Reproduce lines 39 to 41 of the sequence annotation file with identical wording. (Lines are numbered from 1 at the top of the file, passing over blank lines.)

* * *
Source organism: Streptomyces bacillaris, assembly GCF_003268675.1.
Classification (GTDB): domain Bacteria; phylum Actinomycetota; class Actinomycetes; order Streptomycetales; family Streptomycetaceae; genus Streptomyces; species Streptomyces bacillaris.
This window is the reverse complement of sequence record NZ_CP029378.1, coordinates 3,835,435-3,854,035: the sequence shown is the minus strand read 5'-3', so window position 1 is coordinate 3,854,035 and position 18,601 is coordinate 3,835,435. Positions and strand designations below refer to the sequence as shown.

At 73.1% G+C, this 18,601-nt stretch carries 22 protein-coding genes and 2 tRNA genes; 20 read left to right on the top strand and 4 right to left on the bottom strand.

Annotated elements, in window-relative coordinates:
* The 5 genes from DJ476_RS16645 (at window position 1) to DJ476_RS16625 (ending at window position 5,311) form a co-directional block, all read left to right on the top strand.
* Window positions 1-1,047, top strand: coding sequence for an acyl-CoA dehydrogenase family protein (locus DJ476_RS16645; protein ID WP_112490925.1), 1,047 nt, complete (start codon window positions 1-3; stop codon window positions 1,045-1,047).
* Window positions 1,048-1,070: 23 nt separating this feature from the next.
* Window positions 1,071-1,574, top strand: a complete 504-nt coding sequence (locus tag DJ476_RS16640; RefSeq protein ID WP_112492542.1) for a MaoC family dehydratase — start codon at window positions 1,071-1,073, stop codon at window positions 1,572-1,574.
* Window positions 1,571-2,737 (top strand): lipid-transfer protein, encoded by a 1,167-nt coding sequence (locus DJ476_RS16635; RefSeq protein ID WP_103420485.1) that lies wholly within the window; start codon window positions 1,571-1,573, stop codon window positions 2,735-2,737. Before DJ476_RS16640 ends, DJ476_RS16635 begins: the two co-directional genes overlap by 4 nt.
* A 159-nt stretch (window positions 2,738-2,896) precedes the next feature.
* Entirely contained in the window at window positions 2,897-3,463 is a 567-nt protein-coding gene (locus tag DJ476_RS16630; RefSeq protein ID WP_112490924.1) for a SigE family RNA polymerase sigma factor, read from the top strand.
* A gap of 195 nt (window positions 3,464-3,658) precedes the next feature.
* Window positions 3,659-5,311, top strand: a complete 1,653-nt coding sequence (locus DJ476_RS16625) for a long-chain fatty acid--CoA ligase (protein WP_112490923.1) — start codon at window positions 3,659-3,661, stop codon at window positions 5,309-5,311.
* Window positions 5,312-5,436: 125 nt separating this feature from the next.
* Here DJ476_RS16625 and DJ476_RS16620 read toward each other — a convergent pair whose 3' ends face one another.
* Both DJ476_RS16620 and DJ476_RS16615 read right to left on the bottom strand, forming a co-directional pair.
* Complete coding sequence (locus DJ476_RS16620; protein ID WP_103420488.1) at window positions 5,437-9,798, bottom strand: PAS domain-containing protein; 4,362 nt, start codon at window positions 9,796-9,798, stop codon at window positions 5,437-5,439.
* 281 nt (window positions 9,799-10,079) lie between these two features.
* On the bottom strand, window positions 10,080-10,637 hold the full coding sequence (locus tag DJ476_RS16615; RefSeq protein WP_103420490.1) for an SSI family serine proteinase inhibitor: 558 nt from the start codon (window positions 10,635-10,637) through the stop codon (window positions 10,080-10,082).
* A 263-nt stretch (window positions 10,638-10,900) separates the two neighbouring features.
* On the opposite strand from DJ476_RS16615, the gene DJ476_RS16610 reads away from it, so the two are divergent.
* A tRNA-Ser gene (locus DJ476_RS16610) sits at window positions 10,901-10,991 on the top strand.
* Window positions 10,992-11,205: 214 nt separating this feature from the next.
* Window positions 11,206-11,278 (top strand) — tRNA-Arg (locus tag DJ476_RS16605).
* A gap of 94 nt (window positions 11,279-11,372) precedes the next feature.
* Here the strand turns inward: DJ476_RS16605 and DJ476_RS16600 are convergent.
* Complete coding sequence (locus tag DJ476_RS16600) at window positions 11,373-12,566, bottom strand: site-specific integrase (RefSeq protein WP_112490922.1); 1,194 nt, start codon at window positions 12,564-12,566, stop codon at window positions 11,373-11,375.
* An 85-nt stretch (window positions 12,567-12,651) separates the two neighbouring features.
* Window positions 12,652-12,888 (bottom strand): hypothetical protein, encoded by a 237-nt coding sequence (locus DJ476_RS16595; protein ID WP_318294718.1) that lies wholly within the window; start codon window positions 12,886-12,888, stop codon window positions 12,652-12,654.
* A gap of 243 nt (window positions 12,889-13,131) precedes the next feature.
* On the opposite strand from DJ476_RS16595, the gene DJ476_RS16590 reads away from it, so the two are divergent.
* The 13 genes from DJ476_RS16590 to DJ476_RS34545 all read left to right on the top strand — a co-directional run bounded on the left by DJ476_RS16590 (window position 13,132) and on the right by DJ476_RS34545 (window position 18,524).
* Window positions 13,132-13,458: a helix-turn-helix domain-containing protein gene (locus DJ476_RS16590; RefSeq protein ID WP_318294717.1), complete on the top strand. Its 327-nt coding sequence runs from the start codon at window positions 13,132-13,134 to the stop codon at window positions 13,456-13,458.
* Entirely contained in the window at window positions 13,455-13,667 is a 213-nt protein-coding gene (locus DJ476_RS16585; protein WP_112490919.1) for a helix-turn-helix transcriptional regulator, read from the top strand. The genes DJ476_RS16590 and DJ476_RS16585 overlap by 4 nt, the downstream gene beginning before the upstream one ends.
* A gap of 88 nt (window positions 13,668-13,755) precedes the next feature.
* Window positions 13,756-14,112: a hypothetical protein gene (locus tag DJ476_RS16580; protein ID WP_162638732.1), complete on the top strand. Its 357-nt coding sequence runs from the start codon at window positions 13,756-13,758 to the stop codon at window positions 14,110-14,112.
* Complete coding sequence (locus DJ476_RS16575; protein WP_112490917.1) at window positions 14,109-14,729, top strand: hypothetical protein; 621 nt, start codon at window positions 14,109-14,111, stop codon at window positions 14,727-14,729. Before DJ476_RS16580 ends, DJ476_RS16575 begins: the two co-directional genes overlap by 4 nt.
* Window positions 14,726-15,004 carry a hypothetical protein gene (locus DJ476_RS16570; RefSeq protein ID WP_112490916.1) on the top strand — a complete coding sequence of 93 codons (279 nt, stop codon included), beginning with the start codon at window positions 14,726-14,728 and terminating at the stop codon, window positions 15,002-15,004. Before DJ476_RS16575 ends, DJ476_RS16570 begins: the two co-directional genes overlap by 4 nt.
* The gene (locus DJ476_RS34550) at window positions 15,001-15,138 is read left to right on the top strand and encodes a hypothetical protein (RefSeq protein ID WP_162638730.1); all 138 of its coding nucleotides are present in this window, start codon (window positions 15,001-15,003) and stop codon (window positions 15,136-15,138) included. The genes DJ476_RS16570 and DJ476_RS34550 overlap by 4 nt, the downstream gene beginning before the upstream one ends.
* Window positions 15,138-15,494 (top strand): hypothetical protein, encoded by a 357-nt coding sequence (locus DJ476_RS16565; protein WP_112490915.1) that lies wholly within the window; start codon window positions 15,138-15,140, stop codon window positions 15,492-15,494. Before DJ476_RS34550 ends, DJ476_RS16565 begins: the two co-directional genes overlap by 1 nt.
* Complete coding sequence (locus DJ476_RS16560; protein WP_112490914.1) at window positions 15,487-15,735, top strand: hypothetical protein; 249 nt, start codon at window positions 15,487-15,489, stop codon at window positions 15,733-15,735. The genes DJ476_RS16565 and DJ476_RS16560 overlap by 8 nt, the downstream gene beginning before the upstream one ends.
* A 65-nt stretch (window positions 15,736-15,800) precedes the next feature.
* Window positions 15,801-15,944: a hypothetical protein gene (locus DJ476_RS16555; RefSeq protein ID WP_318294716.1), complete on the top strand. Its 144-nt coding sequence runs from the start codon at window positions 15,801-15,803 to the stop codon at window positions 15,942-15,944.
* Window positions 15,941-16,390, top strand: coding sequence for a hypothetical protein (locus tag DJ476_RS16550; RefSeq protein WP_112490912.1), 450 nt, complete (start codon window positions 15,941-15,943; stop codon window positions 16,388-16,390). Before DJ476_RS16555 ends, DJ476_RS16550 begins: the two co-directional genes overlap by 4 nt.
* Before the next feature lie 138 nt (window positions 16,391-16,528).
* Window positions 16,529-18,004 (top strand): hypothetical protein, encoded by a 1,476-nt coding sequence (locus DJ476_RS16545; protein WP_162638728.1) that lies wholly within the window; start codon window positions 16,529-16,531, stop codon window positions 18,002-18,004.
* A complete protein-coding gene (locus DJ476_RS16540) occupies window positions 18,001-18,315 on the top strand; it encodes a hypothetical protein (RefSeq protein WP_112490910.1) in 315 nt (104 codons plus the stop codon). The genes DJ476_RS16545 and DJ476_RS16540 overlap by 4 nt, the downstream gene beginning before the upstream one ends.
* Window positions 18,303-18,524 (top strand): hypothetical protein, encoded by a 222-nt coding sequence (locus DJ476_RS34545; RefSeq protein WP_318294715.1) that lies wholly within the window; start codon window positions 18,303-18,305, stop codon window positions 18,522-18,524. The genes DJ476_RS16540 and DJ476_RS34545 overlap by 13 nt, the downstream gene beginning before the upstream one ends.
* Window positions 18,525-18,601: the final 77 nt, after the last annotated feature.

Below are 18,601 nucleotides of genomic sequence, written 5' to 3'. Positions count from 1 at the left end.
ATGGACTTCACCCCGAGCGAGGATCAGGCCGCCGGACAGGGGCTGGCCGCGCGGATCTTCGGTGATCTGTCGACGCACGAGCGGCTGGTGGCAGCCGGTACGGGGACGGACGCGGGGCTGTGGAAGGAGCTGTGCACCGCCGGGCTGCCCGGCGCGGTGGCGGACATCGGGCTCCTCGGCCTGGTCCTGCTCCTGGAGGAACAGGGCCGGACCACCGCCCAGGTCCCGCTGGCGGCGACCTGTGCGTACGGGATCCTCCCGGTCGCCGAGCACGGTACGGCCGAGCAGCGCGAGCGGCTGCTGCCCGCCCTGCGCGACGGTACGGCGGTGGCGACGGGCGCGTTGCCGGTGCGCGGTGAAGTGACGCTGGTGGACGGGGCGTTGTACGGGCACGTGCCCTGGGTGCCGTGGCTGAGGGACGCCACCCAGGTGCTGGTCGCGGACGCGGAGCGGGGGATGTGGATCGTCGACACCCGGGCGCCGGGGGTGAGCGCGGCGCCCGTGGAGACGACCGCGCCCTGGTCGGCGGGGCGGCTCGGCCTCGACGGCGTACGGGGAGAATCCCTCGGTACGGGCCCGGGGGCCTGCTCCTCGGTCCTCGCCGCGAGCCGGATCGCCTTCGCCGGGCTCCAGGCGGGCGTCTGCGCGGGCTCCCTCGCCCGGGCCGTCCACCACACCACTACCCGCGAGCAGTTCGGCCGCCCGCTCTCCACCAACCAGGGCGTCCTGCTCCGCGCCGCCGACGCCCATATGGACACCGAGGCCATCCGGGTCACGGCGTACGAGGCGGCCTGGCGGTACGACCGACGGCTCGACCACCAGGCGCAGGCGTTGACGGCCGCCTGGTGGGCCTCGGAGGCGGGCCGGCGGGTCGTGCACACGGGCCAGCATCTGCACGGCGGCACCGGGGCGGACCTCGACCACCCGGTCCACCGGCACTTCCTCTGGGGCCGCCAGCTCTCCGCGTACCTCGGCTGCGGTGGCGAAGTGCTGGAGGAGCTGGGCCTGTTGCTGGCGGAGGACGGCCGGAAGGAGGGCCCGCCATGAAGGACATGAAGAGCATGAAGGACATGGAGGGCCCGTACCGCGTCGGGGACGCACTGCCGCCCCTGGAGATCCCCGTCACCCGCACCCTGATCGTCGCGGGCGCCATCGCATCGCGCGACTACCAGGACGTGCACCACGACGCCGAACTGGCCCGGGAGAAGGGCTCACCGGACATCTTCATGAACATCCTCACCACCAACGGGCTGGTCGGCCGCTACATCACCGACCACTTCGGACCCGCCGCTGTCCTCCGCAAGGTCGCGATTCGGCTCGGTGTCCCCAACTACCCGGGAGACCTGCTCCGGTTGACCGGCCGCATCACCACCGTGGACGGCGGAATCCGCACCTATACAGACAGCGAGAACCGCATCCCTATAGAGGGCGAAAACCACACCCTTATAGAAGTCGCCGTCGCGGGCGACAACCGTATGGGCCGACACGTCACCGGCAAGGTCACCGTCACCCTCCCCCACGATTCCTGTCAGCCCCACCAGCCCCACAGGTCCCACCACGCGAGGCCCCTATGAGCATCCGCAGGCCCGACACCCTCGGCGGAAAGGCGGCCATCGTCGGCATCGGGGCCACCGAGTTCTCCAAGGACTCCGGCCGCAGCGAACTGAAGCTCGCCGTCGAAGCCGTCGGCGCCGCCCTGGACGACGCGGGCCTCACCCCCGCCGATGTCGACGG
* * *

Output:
* Window positions 14,726-15,004 carry a hypothetical protein gene (locus DJ476_RS16570; RefSeq protein ID WP_112490916.1) on the top strand — a complete coding sequence of 93 codons (279 nt, stop codon included), beginning with the start codon at window positions 14,726-14,728 and terminating at the stop codon, window positions 15,002-15,004. Before DJ476_RS16575 ends, DJ476_RS16570 begins: the two co-directional genes overlap by 4 nt.
* The gene (locus DJ476_RS34550) at window positions 15,001-15,138 is read left to right on the top strand and encodes a hypothetical protein (RefSeq protein ID WP_162638730.1); all 138 of its coding nucleotides are present in this window, start codon (window positions 15,001-15,003) and stop codon (window positions 15,136-15,138) included. The genes DJ476_RS16570 and DJ476_RS34550 overlap by 4 nt, the downstream gene beginning before the upstream one ends.
* Window positions 15,138-15,494 (top strand): hypothetical protein, encoded by a 357-nt coding sequence (locus DJ476_RS16565; protein WP_112490915.1) that lies wholly within the window; start codon window positions 15,138-15,140, stop codon window positions 15,492-15,494. Before DJ476_RS34550 ends, DJ476_RS16565 begins: the two co-directional genes overlap by 1 nt.